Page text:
Set this bar wherever you want. Local book-signing at a thrift store. #1,095,367 in Books on Amazon. Seeing your book on a bookstore shelf—because you brought a copy with you, placed it there, and Tweeted it anyway. Wherever. That’s all you. Don’t say I didn’t warn you.

10. Is there something else I should be doing?

Hey, fair question. If your pregnant husband or wife has been dogging your lazy end about overdue bills, mustard stains on tank-tops, not bothering to clean the dishes from last week, the kid strung from your cheap light fixture by a pair of cheap, sodden underdrawers, then maybe the “undead urban fiction” can wait. Or if you have some ungodly talent in another field, play that field instead. Michael Jordan didn’t choose writing because he wasn’t a skilled craftsman, you know. He had greater-than-greatness in the basketball arena. Who knows? Your sandwich making at the Sub Shack® might serve you better.

What kinds of questions would you think to ask yourself?

Writing All Wrong can be reached via email (WritingAllWrong@me.com) and followed on Twitter (@WritingAllWrong).

Review in Brief

There are times where I have to give writers credit for trying.

This is not one of those times.

That’s why we’re Writing All Wrong.

The coffee dipped out the last juices from spiteful dregs.

“Pathetic,” Jaremy mumbled, the spite lacing his coarse-ground pre-morning speech. He didn’t much mind the dying drops of coffee, but the finality of the event depressed him to the point where he felt as if his life was a continuation of events in which he arrived last at each checkpoint, picking up spare parts, leftovers, things gone cold, and the last items to go on clearance.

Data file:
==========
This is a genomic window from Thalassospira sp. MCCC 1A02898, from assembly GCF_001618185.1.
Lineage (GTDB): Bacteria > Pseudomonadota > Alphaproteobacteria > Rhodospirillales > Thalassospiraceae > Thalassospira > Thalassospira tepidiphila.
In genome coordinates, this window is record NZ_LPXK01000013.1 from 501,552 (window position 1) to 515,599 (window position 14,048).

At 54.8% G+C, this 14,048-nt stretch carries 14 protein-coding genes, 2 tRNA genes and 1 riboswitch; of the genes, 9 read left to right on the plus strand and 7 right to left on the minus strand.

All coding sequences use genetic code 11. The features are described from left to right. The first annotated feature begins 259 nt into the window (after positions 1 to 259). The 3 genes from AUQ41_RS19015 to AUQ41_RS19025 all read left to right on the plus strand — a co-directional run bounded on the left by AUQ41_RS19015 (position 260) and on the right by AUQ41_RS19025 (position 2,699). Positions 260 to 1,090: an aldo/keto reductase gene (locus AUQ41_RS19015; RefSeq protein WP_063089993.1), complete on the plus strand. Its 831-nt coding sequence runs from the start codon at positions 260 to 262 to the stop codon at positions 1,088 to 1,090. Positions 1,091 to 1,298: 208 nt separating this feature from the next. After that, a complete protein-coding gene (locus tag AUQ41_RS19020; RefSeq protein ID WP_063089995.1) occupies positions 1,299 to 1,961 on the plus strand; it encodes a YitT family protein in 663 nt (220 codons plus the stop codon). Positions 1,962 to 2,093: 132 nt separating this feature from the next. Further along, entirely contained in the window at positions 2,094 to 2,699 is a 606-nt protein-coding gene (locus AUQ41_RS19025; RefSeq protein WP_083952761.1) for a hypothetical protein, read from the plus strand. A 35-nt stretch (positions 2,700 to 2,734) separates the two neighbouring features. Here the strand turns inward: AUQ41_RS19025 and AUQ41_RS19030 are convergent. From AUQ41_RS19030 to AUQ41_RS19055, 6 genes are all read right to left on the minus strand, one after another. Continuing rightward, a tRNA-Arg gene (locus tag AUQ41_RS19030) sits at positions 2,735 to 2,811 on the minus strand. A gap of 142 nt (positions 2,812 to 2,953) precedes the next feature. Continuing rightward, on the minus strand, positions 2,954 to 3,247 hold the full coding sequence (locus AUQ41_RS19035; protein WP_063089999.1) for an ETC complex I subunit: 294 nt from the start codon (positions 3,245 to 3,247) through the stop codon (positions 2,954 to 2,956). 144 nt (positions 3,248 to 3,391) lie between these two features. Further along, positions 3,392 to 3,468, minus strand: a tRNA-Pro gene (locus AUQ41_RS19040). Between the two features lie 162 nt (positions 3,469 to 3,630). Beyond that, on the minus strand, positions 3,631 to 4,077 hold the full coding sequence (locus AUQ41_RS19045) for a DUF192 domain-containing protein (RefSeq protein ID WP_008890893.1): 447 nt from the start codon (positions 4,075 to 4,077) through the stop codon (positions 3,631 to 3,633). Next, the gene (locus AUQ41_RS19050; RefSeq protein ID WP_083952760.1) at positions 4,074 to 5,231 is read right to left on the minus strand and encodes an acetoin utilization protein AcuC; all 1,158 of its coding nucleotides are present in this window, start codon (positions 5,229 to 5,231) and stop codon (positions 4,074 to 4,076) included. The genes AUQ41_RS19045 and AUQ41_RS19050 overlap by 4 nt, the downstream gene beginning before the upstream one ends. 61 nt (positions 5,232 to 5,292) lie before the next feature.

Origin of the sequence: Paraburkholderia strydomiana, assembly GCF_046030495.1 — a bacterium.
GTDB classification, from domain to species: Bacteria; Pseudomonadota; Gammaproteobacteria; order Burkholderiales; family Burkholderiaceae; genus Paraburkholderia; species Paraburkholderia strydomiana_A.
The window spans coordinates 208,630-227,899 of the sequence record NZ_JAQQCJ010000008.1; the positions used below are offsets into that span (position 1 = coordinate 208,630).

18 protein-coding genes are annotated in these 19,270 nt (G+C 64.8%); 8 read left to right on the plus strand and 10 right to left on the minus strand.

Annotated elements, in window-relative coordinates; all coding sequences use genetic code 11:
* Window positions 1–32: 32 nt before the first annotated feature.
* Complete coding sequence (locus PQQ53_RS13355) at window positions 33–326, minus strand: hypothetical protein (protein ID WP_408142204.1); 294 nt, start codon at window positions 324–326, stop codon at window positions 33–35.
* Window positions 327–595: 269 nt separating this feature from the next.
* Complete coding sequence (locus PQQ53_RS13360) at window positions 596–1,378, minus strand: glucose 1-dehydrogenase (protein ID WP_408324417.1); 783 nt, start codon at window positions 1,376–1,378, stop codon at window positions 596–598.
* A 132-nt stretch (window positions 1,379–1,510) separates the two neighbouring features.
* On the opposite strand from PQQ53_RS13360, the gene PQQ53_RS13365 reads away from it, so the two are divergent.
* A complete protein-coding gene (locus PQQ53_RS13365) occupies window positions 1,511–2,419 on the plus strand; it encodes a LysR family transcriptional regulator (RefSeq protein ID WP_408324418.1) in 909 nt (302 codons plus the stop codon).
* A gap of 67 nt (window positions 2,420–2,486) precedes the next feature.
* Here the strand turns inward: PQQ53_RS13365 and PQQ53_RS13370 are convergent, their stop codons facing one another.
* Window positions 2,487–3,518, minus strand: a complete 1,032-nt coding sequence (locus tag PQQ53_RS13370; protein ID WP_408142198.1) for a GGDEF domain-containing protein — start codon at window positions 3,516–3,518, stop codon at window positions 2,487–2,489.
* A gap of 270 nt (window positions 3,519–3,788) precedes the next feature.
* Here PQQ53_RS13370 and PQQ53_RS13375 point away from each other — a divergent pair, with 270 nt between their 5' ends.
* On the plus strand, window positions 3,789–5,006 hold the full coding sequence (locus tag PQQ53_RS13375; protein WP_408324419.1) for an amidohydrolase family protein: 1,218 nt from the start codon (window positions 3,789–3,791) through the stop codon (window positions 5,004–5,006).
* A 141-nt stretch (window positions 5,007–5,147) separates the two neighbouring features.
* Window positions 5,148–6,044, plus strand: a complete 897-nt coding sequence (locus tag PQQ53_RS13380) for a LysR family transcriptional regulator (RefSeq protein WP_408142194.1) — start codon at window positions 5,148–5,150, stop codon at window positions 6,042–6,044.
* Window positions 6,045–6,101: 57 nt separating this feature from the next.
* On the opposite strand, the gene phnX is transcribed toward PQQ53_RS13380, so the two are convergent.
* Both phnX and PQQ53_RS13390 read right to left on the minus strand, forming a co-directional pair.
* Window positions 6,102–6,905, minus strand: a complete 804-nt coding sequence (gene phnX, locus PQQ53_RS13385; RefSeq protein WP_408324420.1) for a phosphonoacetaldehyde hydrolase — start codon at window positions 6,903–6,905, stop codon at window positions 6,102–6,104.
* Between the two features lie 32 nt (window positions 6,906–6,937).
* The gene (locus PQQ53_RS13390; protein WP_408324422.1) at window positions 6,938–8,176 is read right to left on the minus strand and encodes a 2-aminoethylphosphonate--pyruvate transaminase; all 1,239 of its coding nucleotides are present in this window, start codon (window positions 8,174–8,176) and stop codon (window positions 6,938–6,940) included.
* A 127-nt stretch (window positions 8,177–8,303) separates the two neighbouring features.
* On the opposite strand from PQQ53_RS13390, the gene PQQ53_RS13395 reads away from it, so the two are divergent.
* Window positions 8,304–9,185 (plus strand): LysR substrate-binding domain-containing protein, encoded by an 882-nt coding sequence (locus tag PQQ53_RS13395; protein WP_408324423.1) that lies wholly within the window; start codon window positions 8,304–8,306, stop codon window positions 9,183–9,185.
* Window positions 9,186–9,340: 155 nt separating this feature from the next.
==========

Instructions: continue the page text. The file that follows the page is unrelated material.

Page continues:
He trudged back to a weary cubicle, part of a castle of conquered souls. Warriors of once-before, wearied and worn-down by mismanagement and oppression, here they sat – 

(Editor’s note: I’m removing the rest before I lose everyone….)

—Mary Ann Malcolm, Honolulu, Hawaii.

Bravo in not requesting I criticize, evaluate, or even read what you submitted. It’s as if you let the text stutter for itself. Too bad it repeats itself at odd junctures repeatedly.

Didn’t think I’d notice? That’s the problem when you no longer read for fun. Gone are the beautiful faces and figures. The standout warts and gimpy elbows are all that remains.

Not to knock what you wrote. It knocks itself, but only just. Let these be lessons to those fooled by your overall taut outing:

1) Don’t use alternate spellings for the sake of alternate spellings.

No, I don’t feel sorry for the wave of upcoming children whose mothers got too exuberant with “different” approaches to nomenclature. Dayvidd. Myleigh. Kate-E. Djustyn. I would feel sorry for your kids, but I hope my resolve will instead encourage them to spite you for the trendy, faddish mistake you made.

So don’t do that to your character. “Jeremy” is fine, Mary Ann. Or M’arry Annn.

2) “Do what it do.”

Coffee doesn’t “dip.” You’re confusing it with a local practitioner of the chewing tobacco. Sure, you can elasticize in some areas, but you’ll reach the breaking point far sooner than you want if you’re not careful.

3) Check your checkpoints of repetition.